Creating an animated video is a complex task made up of 4 main areas;
- Visual Storyboard
- Artwork creation
Writing a script for animated video content
Script writing in itself is a very creative process and could be its own lengthy topic. But in most cases the client is best placed to write the script initially as they understand their business or product. A script should be broken into 3 main areas; Introduction to the product or service, then how this benefits / helps the target audience, and then finally draw conclusions with a call to action.
This structure meets the criteria for most videos and ensures the video flows smoothly. Some e-learning style videos or treating videos take a different approach as they are more explanatory in nature, so will follow a structure tat best suits what is being taught.
Once a script has been supplied, we would normally feedback any minor changes or recommendations on how to improve it. Often the main change we tend to recommend is reversing how lines of dialogue are delivered.
For example, the main point to a line of dialogue is often made at the end when talking, but this leaves little time to visually show the point. By simply reversing the point being to the front and then clarifying within the rest of the line, can change how the scene can build. Eg:
“The results were amazing and led to over 1000 new members.” – In this dialogue the 1000 members is an important visual queue, but comes at the end of the dialogue. Changing this to “We now have over 1000 new members due to amazing results”. This line now allows us to visually play with the important 1000 new customers visual and give it time to digest through the rest of the line.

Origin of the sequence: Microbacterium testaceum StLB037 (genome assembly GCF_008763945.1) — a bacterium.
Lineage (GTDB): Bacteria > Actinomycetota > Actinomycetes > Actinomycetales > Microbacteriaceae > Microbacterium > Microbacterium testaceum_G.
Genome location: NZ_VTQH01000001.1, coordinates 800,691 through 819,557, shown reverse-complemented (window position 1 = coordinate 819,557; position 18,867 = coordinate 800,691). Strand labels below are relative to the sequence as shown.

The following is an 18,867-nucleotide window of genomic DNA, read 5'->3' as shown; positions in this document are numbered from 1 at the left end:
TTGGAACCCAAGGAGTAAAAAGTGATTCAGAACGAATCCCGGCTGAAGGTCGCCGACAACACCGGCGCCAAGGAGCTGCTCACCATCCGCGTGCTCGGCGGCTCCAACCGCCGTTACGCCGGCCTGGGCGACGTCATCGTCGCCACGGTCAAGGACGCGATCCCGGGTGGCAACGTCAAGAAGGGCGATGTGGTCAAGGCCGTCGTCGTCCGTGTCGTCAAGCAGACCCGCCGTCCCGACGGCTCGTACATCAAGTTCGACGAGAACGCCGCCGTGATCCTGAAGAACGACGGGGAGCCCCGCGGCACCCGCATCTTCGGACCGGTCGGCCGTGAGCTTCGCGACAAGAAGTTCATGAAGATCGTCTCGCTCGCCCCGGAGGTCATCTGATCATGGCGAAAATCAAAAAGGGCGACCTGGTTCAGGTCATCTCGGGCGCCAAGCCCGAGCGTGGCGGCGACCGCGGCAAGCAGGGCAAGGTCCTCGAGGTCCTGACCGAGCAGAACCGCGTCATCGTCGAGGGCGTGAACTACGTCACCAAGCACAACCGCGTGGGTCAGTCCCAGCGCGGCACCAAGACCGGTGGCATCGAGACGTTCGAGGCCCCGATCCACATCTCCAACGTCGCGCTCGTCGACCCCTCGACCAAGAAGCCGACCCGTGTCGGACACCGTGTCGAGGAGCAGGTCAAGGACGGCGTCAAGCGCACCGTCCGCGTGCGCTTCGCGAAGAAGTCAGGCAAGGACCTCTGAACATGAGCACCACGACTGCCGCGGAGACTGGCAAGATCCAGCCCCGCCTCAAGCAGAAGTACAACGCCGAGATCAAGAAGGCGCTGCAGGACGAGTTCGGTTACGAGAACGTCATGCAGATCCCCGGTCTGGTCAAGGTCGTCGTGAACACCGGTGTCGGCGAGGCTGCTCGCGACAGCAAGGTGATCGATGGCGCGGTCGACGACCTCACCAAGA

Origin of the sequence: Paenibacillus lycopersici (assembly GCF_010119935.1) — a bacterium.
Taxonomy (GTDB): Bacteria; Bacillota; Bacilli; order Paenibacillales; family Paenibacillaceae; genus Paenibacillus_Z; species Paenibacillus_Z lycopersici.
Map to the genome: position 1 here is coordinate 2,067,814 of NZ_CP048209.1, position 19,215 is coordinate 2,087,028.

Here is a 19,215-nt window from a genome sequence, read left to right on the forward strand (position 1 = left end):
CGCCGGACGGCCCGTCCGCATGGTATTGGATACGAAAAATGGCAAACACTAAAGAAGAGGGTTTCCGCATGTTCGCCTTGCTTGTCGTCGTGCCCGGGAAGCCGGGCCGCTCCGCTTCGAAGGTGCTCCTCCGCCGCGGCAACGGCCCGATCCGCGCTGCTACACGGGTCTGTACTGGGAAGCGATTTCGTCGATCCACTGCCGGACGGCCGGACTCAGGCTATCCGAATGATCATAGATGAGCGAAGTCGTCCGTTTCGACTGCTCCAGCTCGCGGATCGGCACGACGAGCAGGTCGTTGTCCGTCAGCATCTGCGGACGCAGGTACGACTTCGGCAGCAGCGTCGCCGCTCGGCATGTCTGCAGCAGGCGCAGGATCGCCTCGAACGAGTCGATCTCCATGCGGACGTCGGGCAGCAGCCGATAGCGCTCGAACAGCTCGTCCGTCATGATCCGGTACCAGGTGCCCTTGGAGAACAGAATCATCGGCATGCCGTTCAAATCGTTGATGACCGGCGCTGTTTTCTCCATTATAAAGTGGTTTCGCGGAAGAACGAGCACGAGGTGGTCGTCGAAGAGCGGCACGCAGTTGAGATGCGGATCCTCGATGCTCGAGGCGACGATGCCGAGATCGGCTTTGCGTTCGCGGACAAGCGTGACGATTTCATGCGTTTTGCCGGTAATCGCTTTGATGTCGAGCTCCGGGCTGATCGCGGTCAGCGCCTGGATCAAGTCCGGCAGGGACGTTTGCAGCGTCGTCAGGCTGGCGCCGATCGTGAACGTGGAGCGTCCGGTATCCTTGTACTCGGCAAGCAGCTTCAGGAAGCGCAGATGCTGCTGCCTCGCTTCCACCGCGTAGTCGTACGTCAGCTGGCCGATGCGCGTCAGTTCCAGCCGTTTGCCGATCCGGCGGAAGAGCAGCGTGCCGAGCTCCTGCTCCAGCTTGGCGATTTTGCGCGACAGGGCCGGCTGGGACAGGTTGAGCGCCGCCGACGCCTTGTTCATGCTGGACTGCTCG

Once the script is approved and everyone is happy, the visual storyboard and art style is an important phase. This is where each scene is sketched out and planned and where the art style of the animation is established.
As part of this process we carry out concept art to establish the art style and look.
We encourage feedback and changes throughout this stage to ensure the storyboard meets the requirements. Making changes at this stage is easy, so it is important to fine tune this as much as possible.
A typical explainer video can be made up of anywhere between 10 to 20 storyboard scenes, depending on how complex the visuals need to be.
Once a storyboard and script have been approved, we move onto creating all the artwork for the animation. This can be a time consuming process and even after years of experience, it still amazes me how many little bits of artwork need to be created even for a seemingly simple scene.
It is not unusual to create over 100 individual ‘elements’ that need to be animated.
The animation process can often make use of multiple software. Typically we use Apple Motion, Moho, After Effects and Toonboom Harmony to create our animations. Scenes can either be animated individually and then pieced together in Final Cut Pro editing software. Or in some cases the way scenes have to animate into each other seamlessly, then they are animated all within the animation software.
Every project is different, and comes with its own unique challenges. Art styles, complexity of animation and length of script all play a part in dictating how involved a project will be.